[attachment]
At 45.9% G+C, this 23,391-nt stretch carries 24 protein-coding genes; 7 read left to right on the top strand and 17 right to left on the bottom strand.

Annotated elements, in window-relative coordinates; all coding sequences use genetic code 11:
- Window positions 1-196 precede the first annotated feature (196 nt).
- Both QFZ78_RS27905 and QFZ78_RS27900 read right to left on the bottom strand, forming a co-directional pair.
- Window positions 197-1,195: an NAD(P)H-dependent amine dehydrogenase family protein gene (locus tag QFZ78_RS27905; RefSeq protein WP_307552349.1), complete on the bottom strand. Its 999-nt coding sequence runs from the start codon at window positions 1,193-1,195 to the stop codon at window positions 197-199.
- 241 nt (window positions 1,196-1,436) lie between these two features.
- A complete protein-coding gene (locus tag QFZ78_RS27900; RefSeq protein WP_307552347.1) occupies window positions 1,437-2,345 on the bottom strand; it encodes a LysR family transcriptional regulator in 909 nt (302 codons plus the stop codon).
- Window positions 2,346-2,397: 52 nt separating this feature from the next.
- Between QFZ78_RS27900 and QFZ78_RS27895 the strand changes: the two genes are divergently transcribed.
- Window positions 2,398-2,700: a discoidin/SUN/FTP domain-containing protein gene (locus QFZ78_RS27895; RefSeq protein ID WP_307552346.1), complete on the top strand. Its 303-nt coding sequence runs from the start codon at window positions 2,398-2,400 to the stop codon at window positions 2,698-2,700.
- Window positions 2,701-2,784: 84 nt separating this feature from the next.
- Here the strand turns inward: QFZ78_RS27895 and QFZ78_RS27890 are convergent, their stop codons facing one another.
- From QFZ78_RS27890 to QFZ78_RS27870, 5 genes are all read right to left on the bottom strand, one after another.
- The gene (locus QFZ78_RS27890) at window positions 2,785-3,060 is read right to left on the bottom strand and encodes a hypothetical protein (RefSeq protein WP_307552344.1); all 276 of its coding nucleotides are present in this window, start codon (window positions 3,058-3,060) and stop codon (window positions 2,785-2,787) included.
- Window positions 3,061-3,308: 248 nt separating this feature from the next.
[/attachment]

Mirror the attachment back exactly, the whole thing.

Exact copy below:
At 45.9% G+C, this 23,391-nt stretch carries 24 protein-coding genes; 7 read left to right on the top strand and 17 right to left on the bottom strand.

Annotated elements, in window-relative coordinates; all coding sequences use genetic code 11:
- Window positions 1-196 precede the first annotated feature (196 nt).
- Both QFZ78_RS27905 and QFZ78_RS27900 read right to left on the bottom strand, forming a co-directional pair.
- Window positions 197-1,195: an NAD(P)H-dependent amine dehydrogenase family protein gene (locus tag QFZ78_RS27905; RefSeq protein WP_307552349.1), complete on the bottom strand. Its 999-nt coding sequence runs from the start codon at window positions 1,193-1,195 to the stop codon at window positions 197-199.
- 241 nt (window positions 1,196-1,436) lie between these two features.
- A complete protein-coding gene (locus tag QFZ78_RS27900; RefSeq protein WP_307552347.1) occupies window positions 1,437-2,345 on the bottom strand; it encodes a LysR family transcriptional regulator in 909 nt (302 codons plus the stop codon).
- Window positions 2,346-2,397: 52 nt separating this feature from the next.
- Between QFZ78_RS27900 and QFZ78_RS27895 the strand changes: the two genes are divergently transcribed.
- Window positions 2,398-2,700: a discoidin/SUN/FTP domain-containing protein gene (locus QFZ78_RS27895; RefSeq protein ID WP_307552346.1), complete on the top strand. Its 303-nt coding sequence runs from the start codon at window positions 2,398-2,400 to the stop codon at window positions 2,698-2,700.
- Window positions 2,701-2,784: 84 nt separating this feature from the next.
- Here the strand turns inward: QFZ78_RS27895 and QFZ78_RS27890 are convergent, their stop codons facing one another.
- From QFZ78_RS27890 to QFZ78_RS27870, 5 genes are all read right to left on the bottom strand, one after another.
- The gene (locus QFZ78_RS27890) at window positions 2,785-3,060 is read right to left on the bottom strand and encodes a hypothetical protein (RefSeq protein WP_307552344.1); all 276 of its coding nucleotides are present in this window, start codon (window positions 3,058-3,060) and stop codon (window positions 2,785-2,787) included.
- Window positions 3,061-3,308: 248 nt separating this feature from the next.